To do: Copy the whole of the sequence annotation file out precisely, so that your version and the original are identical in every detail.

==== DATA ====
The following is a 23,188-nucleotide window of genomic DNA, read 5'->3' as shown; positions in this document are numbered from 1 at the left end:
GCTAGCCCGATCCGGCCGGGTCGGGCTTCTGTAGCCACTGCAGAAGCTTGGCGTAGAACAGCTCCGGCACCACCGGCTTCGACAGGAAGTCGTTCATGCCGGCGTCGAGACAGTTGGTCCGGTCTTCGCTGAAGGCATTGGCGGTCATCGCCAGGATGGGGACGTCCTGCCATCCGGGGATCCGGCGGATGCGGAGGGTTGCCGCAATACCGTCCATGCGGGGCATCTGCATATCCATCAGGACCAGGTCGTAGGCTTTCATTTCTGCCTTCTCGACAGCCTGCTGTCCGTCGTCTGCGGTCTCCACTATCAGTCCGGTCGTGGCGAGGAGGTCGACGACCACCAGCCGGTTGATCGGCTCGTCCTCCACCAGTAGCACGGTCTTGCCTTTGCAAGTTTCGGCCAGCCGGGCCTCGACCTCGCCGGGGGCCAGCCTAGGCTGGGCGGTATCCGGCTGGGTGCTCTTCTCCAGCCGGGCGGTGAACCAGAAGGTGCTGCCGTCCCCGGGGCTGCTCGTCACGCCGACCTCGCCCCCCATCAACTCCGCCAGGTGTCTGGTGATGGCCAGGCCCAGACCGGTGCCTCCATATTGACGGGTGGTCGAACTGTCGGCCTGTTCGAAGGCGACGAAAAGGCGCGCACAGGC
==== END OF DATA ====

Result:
The following is a 23,188-nucleotide window of genomic DNA, read 5'->3' as shown; positions in this document are numbered from 1 at the left end:
GCTAGCCCGATCCGGCCGGGTCGGGCTTCTGTAGCCACTGCAGAAGCTTGGCGTAGAACAGCTCCGGCACCACCGGCTTCGACAGGAAGTCGTTCATGCCGGCGTCGAGACAGTTGGTCCGGTCTTCGCTGAAGGCATTGGCGGTCATCGCCAGGATGGGGACGTCCTGCCATCCGGGGATCCGGCGGATGCGGAGGGTTGCCGCAATACCGTCCATGCGGGGCATCTGCATATCCATCAGGACCAGGTCGTAGGCTTTCATTTCTGCCTTCTCGACAGCCTGCTGTCCGTCGTCTGCGGTCTCCACTATCAGTCCGGTCGTGGCGAGGAGGTCGACGACCACCAGCCGGTTGATCGGCTCGTCCTCCACCAGTAGCACGGTCTTGCCTTTGCAAGTTTCGGCCAGCCGGGCCTCGACCTCGCCGGGGGCCAGCCTAGGCTGGGCGGTATCCGGCTGGGTGCTCTTCTCCAGCCGGGCGGTGAACCAGAAGGTGCTGCCGTCCCCGGGGCTGCTCGTCACGCCGACCTCGCCCCCCATCAACTCCGCCAGGTGTCTGGTGATGGCCAGGCCCAGACCGGTGCCTCCATATTGACGGGTGGTCGAACTGTCGGCCTGTTCGAAGGCGACGAAAAGGCGCGCACAGGC